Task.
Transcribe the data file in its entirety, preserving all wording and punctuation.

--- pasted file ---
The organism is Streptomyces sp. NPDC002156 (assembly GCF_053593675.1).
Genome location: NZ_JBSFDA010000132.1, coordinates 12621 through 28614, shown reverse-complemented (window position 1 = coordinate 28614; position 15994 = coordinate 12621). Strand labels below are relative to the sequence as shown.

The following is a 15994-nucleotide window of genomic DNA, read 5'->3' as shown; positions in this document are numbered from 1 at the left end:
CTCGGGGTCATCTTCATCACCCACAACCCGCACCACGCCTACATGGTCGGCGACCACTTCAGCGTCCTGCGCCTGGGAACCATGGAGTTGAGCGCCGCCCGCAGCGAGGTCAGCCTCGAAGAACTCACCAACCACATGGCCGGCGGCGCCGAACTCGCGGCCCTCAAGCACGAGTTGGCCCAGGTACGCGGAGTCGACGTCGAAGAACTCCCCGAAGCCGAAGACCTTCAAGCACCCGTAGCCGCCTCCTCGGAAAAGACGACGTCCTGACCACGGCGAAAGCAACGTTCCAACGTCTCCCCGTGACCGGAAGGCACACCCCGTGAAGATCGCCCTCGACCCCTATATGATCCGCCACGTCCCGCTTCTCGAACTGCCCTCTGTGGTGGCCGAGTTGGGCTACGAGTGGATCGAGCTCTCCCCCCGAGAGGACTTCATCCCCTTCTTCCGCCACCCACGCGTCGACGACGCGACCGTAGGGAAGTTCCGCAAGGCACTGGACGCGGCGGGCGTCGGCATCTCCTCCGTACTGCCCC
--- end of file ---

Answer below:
The organism is Streptomyces sp. NPDC002156 (assembly GCF_053593675.1).
Genome location: NZ_JBSFDA010000132.1, coordinates 12621 through 28614, shown reverse-complemented (window position 1 = coordinate 28614; position 15994 = coordinate 12621). Strand labels below are relative to the sequence as shown.

The following is a 15994-nucleotide window of genomic DNA, read 5'->3' as shown; positions in this document are numbered from 1 at the left end:
CTCGGGGTCATCTTCATCACCCACAACCCGCACCACGCCTACATGGTCGGCGACCACTTCAGCGTCCTGCGCCTGGGAACCATGGAGTTGAGCGCCGCCCGCAGCGAGGTCAGCCTCGAAGAACTCACCAACCACATGGCCGGCGGCGCCGAACTCGCGGCCCTCAAGCACGAGTTGGCCCAGGTACGCGGAGTCGACGTCGAAGAACTCCCCGAAGCCGAAGACCTTCAAGCACCCGTAGCCGCCTCCTCGGAAAAGACGACGTCCTGACCACGGCGAAAGCAACGTTCCAACGTCTCCCCGTGACCGGAAGGCACACCCCGTGAAGATCGCCCTCGACCCCTATATGATCCGCCACGTCCCGCTTCTCGAACTGCCCTCTGTGGTGGCCGAGTTGGGCTACGAGTGGATCGAGCTCTCCCCCCGAGAGGACTTCATCCCCTTCTTCCGCCACCCACGCGTCGACGACGCGACCGTAGGGAAGTTCCGCAAGGCACTGGACGCGGCGGGCGTCGGCATCTCCTCCGTACTGCCCC